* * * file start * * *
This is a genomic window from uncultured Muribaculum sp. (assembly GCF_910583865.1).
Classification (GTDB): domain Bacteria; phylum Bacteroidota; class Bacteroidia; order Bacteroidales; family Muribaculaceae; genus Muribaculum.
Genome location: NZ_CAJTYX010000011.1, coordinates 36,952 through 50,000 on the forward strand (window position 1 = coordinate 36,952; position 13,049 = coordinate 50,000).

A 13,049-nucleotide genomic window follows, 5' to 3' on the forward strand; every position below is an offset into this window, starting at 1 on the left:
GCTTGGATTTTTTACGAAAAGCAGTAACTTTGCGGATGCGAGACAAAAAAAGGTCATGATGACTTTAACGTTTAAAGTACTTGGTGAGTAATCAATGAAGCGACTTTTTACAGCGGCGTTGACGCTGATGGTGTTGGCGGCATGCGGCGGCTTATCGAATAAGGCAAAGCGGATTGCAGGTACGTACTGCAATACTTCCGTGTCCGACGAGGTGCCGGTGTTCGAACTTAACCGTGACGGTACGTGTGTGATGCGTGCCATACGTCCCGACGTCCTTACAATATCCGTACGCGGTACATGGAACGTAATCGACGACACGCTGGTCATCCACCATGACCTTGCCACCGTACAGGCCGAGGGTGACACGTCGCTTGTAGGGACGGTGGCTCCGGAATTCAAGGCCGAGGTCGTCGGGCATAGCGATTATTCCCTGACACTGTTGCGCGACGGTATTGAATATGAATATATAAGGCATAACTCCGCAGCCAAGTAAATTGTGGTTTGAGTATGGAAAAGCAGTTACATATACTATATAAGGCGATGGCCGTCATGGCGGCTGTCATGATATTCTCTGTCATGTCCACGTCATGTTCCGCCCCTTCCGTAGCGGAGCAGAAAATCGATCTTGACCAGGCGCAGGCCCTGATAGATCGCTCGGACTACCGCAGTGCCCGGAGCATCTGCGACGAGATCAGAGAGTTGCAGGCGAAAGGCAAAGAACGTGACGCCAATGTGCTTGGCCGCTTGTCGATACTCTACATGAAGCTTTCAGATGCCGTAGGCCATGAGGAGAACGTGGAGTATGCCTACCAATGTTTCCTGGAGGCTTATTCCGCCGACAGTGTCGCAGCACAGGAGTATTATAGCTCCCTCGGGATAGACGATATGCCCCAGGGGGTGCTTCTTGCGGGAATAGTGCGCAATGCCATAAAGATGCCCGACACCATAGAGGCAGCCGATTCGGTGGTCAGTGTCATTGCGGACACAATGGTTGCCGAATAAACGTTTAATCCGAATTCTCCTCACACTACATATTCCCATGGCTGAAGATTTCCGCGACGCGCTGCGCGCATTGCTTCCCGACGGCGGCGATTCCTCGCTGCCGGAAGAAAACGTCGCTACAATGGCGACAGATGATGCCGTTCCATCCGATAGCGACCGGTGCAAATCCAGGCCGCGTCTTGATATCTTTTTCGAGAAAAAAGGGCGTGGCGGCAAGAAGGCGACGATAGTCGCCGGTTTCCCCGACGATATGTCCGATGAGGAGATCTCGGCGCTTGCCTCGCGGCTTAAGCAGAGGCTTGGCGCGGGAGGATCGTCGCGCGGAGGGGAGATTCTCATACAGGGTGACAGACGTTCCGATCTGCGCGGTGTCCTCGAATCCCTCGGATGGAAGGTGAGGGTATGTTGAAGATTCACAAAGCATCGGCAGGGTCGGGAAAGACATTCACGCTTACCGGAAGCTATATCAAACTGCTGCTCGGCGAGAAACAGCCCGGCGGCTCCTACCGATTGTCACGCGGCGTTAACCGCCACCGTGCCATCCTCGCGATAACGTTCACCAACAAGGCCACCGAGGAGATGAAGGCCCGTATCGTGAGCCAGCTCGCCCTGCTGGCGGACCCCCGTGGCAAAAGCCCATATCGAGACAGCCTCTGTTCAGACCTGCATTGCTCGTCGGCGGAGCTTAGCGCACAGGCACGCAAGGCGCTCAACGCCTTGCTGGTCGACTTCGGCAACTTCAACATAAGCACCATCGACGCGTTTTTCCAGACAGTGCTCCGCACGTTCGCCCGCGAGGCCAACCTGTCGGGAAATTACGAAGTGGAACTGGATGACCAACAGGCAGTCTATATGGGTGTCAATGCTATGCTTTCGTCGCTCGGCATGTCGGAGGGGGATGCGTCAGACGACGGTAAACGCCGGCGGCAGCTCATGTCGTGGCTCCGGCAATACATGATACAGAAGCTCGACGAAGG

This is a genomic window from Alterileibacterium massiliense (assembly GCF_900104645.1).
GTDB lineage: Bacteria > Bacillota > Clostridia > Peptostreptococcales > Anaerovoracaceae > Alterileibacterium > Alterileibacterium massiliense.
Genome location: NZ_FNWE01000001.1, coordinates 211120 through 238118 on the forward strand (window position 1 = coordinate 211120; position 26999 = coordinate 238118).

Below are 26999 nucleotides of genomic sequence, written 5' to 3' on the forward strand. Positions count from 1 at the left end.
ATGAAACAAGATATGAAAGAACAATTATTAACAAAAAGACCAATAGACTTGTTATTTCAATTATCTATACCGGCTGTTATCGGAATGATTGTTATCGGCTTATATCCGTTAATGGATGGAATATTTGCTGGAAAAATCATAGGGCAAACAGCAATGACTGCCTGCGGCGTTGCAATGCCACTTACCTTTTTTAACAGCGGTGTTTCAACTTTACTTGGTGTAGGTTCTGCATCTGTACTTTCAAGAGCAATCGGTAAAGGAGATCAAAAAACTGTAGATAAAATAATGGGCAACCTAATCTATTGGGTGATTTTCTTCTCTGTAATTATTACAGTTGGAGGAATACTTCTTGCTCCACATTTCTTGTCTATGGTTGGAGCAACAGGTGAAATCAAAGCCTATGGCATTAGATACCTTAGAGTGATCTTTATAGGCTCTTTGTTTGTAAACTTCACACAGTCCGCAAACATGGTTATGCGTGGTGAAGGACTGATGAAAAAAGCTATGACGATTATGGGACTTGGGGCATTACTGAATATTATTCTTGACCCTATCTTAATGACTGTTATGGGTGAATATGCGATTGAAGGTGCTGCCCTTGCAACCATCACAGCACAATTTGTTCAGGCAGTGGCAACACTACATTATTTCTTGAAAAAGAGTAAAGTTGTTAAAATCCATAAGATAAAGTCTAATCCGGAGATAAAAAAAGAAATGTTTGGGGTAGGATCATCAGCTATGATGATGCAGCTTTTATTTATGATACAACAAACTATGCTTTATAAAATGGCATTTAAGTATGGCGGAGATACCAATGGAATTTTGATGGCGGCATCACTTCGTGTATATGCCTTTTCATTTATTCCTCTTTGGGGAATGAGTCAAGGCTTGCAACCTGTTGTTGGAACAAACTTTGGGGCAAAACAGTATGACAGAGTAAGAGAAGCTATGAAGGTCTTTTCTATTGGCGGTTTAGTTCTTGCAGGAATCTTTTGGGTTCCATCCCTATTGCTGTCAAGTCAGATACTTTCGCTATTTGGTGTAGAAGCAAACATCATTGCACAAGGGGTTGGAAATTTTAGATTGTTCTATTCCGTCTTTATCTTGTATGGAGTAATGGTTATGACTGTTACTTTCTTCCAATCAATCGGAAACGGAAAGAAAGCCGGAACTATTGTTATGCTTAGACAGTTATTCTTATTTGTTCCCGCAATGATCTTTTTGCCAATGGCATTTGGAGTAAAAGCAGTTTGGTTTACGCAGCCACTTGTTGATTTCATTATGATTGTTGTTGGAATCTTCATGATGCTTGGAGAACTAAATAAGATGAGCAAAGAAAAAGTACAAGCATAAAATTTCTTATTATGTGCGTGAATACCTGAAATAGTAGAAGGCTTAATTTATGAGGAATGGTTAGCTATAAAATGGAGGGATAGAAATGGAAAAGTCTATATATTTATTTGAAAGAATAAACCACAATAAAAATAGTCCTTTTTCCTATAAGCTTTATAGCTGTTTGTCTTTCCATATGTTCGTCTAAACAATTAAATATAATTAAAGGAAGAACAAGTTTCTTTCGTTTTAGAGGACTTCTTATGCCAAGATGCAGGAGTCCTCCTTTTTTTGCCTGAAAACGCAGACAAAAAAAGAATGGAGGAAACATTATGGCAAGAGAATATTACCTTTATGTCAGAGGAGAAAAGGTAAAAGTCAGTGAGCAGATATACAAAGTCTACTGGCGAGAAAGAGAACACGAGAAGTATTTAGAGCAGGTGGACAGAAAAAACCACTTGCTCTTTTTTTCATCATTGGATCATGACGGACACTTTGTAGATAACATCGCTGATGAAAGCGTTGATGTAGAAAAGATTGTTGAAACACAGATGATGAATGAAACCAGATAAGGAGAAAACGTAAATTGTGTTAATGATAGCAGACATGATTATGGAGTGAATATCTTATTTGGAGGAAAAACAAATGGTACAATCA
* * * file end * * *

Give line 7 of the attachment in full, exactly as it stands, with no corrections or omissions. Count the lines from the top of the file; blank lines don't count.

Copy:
GTDB lineage: Bacteria > Bacillota > Clostridia > Peptostreptococcales > Anaerovoracaceae > Alterileibacterium > Alterileibacterium massiliense.